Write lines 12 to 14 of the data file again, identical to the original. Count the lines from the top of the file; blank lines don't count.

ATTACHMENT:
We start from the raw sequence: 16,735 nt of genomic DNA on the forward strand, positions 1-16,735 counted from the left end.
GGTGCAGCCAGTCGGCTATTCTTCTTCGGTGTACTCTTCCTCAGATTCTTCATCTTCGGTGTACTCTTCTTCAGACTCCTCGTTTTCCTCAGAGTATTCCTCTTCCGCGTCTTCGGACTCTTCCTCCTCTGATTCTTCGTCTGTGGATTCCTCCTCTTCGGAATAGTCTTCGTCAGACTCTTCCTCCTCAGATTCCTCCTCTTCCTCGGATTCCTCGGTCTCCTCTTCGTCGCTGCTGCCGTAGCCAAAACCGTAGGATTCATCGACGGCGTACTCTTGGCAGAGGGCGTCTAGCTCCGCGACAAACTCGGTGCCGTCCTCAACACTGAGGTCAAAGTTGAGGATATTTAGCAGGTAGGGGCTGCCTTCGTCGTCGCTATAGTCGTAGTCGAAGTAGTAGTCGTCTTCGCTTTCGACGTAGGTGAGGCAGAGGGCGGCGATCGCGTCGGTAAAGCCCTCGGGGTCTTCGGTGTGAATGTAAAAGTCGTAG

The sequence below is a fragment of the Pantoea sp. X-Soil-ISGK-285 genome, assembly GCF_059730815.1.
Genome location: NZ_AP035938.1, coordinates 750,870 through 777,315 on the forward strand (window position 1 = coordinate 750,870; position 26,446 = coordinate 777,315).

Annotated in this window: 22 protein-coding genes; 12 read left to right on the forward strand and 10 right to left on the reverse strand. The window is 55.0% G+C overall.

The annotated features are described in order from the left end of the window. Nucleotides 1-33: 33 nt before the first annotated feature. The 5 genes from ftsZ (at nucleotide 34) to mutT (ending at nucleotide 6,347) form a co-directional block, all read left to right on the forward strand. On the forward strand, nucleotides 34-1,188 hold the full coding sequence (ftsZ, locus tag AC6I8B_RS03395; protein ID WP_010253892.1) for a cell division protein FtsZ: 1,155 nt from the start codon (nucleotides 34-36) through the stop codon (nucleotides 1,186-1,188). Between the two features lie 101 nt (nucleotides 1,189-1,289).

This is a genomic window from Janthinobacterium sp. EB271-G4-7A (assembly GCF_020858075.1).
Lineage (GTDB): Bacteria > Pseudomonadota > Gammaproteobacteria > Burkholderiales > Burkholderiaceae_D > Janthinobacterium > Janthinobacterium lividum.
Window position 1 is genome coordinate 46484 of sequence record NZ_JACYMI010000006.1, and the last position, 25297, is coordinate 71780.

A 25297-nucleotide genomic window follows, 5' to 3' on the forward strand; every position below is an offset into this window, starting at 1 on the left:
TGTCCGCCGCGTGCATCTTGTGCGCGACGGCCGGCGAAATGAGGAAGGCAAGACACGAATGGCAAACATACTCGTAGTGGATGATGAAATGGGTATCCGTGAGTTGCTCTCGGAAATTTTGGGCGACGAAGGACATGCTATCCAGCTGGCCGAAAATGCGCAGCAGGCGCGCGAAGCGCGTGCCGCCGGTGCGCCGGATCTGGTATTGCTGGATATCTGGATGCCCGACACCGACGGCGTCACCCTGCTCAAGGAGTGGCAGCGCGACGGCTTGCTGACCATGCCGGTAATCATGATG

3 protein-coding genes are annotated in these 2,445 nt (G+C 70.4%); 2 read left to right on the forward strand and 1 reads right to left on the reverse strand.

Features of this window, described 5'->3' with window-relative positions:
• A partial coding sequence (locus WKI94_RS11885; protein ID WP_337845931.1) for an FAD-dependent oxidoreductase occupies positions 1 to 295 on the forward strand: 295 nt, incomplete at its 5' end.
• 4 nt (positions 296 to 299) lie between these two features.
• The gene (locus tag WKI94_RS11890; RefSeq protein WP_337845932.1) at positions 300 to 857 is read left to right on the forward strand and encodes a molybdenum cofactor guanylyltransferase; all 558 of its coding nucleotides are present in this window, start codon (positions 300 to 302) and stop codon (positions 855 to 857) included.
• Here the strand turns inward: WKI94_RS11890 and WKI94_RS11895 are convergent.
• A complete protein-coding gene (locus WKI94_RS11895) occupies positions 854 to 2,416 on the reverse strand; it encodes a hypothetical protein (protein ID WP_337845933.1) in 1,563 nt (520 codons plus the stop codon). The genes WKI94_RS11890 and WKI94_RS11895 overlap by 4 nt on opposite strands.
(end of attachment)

3 protein-coding genes are annotated in these 2,445 nt (G+C 70.4%); 2 read left to right on the forward strand and 1 reads right to left on the reverse strand.

Features of this window, described 5'->3' with window-relative positions:
• A partial coding sequence (locus WKI94_RS11885; protein ID WP_337845931.1) for an FAD-dependent oxidoreductase occupies positions 1 to 295 on the forward strand: 295 nt, incomplete at its 5' end.